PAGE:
• Does your database support open standards for key management? For example, the Key Management Interoperability Protocol (KMIP) defines how applications like databases can easily integrate a key manager.
  • Does your database support key management failover? Remember that protecting encryption keys with a key manager also brings along the question of high availability and failover.

HINT:

If you are a startup be sure to choose a database that supports built-in encryption and proper key management. You have lots of good choices in both commercial and open source solutions. So go with a database with native, built-in encryption and key management!

Number 3: Failure to get FIPS 140-2 right

There are important standards and certifications for key management solutions. The most important of these is the National Institute of Standards and Technology’s (NIST) FIPS 140-2 standard. In addition to being a published standard, there is also a validation process for key management systems. The standard, and the validation to that standard, are critically important to your data security strategy. All professional key management solutions have been validated to the FIPS 140-2 standard and you should be sure to deploy a validated key management solution. This will help you avoid failing a security audit by that important new customer!

In addition to ensuring that your key manager is validated to FIPS 140-2, be sure that the entire key management solution is validated. There are many cases where the encryption library alone is validated to FIPS 140-2, but the key management application is not. It is good to have validated encryption, but that is just the start! Encryption key management has its own validation points and you will need both.

Snake Oil Alert !!!

Unfortunately, there are some key management solutions that make unwarranted claims about FIPS 140-2 compliance and validation. Here are a few warning signs to look for when you evaluate a key management solution:

  • A vendor makes compliance claims, but there is no validation. Some vendors claim to be “FIPS 140-2 compliant” but in fact have never completed a FIPS 140-2 validation. Security is hard, and unsubstantiated claims should be a red flag.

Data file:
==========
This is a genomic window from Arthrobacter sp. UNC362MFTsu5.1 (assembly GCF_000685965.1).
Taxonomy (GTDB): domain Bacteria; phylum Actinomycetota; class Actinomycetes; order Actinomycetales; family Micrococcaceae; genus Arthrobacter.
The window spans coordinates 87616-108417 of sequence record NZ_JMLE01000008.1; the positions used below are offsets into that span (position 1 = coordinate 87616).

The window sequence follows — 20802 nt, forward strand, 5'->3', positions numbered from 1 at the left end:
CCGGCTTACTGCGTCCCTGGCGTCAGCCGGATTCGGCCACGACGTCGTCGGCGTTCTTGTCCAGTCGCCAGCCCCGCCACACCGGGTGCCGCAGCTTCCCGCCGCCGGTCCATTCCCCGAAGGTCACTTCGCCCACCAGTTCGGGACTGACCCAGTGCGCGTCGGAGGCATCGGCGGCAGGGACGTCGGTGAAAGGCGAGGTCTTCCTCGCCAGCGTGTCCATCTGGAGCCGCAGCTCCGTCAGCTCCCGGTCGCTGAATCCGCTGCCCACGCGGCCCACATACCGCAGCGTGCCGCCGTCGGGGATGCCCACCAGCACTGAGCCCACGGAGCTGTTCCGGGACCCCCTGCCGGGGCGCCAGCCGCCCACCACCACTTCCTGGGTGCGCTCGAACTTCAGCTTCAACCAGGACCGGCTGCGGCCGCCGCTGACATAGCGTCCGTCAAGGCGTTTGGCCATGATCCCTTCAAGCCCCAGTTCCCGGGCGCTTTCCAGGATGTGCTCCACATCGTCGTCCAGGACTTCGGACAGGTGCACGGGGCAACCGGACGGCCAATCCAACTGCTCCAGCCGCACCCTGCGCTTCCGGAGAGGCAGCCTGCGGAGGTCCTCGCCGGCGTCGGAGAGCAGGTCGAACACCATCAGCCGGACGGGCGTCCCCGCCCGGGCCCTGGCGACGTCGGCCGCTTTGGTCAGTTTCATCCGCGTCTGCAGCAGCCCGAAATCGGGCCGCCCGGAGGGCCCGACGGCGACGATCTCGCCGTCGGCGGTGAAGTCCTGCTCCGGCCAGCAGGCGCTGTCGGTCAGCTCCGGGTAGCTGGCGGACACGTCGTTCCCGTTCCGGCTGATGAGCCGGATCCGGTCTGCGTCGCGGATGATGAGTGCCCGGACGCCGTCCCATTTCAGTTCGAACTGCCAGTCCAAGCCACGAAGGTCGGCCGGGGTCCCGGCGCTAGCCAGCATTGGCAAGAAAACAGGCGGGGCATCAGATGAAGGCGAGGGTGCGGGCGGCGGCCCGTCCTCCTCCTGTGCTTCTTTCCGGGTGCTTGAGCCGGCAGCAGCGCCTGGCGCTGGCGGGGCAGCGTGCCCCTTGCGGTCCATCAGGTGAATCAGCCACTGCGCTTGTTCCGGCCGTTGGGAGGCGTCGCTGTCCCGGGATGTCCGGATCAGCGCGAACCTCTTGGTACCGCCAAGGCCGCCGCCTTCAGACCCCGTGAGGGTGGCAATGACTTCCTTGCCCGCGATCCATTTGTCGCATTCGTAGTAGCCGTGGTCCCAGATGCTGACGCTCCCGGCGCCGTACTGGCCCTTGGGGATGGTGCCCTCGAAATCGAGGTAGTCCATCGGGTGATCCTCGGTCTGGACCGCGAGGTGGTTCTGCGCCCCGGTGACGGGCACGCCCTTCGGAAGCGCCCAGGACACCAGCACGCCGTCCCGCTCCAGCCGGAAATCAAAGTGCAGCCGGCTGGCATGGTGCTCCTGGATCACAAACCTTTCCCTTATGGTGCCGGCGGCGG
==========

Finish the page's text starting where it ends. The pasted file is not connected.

• A vendor claims FIPS 140-2 compliance, but the validation is “in process”, but not complete. A security product can be “in process” for many months or even years. A claim of FIPS 140-2 compliance without actual completion should also be a red flag.
  • A vendor makes some claims of FIPS 140-2 validation, but research shows that the key management solution was not validated by that vendor.
  • A vendor makes a claim of FIPS 140-2 compliance, but the solution is only compliant when backed by a third party validated key management solution. In this case the vendor solution itself is not validated, but relies on the validation of another solution. You may be fooled into thinking that the solution itself is compliant when it is not. Especially watch for this pitfall with open source solutions.

You can always check a vendor’s claims of FIPS 140-2 compliance. Ask for the NIST FIPS 140-2 certificate number, and then Google it. NIST makes the validation certificate available to the public on their website. Copy and paste this into Google search:

NIST FIPS 140-2 certificate number 1449

That was easy!

Number 4:  Failure to make encryption and key management easy and invisible

Now that you are on the road to getting encryption and key management right, it is important to also make it easy and invisible. Your customers have a lot on their agendas, and becoming a key management expert is probably not one of them. So even if you follow the above advice and implement encryption and key management, do your customers a favor and make key management easy. The best way to do this is to bundle a key management solution into your product, and make key management automatic. You can still enable the configuration of an external key management system (some customers will want this), but you can really make it easy for most of your customers if you automate the key management tasks.

Automating key management is a great competitive advantage! One of our partners in the archival and backup space implemented this strategy and make great competitive wins on this feature alone! Their message was simple:

“We have encryption and key management. It is FIPS 140-2 validated. It is completely automatic so you don’t have to spend time fiddling around with a complex key management system.”

This strategy won them a lot of competitive deals and it was easy to talk about - and it shortened the sales cycle.  Of course, be sure that your key management solution supports this type of integration and automation!

Number 5:  Failure to segment customer data

As you move to the cloud and create shared, multi-tenant SaaS solutions, be sure to plan for and architect data segmentation into your solution. You will encounter large customers who will not want to have their data in the same space as other customers. They will want the additional security of segmenting their data into a virtual private cloud. With planning, your technical team can meet this kind of requirement, and help you close that very large deal.